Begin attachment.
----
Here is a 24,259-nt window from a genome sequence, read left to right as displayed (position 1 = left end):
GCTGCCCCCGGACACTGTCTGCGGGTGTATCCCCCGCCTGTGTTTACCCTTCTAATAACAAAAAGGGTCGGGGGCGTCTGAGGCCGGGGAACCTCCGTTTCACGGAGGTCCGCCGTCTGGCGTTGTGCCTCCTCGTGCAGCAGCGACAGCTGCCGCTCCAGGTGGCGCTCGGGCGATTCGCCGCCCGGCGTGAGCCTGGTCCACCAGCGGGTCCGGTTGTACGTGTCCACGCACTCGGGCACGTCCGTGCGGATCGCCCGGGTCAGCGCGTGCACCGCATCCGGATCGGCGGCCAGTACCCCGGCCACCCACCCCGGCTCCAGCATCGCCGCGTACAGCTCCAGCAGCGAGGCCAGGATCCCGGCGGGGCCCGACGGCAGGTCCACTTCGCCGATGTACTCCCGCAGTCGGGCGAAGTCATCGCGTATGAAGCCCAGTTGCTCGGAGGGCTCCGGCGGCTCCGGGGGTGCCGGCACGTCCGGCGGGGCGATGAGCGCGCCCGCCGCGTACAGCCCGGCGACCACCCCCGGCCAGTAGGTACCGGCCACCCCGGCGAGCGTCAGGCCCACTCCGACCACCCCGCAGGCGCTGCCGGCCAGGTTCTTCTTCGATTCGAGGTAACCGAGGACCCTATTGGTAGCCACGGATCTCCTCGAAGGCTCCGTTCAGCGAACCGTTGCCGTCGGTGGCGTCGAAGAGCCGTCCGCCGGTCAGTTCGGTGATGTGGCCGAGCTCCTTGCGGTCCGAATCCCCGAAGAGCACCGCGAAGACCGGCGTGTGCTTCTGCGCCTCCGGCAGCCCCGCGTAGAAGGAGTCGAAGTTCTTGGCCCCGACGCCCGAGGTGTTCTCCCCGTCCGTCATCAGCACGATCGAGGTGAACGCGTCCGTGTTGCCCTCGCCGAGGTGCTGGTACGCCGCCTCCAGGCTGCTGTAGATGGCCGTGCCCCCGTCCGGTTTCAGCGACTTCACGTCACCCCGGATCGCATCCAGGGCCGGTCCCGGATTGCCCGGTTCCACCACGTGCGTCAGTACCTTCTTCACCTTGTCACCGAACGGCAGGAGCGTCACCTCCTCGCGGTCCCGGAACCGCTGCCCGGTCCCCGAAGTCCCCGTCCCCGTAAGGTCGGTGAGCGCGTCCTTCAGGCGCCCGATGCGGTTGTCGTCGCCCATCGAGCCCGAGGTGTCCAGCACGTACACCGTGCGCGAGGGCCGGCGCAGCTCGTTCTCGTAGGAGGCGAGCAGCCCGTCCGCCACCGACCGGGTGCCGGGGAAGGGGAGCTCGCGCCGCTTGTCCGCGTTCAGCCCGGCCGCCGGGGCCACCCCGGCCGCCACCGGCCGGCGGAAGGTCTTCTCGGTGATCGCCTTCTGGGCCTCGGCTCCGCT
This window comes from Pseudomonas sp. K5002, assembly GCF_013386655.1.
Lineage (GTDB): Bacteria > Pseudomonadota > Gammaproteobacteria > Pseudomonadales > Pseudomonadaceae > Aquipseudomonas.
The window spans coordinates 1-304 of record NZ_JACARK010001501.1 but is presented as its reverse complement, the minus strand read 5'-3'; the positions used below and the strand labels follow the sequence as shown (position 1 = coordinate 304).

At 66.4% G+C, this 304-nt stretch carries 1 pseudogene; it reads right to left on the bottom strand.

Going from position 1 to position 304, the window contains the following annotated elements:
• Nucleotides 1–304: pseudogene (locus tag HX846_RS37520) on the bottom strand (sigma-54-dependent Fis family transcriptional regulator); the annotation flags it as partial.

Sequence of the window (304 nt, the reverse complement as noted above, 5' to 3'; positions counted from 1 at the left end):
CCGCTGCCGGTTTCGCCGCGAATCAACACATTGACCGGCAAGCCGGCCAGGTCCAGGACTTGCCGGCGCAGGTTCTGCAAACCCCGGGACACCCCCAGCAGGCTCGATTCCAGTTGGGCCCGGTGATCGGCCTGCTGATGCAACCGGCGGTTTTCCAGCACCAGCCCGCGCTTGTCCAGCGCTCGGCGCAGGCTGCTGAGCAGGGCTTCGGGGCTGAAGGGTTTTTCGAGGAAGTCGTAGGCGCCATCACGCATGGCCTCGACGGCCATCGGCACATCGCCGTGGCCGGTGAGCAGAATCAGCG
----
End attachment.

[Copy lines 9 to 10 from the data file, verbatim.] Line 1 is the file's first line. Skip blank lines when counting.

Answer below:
Sequence of the window (304 nt, the reverse complement as noted above, 5' to 3'; positions counted from 1 at the left end):
CCGCTGCCGGTTTCGCCGCGAATCAACACATTGACCGGCAAGCCGGCCAGGTCCAGGACTTGCCGGCGCAGGTTCTGCAAACCCCGGGACACCCCCAGCAGGCTCGATTCCAGTTGGGCCCGGTGATCGGCCTGCTGATGCAACCGGCGGTTTTCCAGCACCAGCCCGCGCTTGTCCAGCGCTCGGCGCAGGCTGCTGAGCAGGGCTTCGGGGCTGAAGGGTTTTTCGAGGAAGTCGTAGGCGCCATCACGCATGGCCTCGACGGCCATCGGCACATCGCCGTGGCCGGTGAGCAGAATCAGCG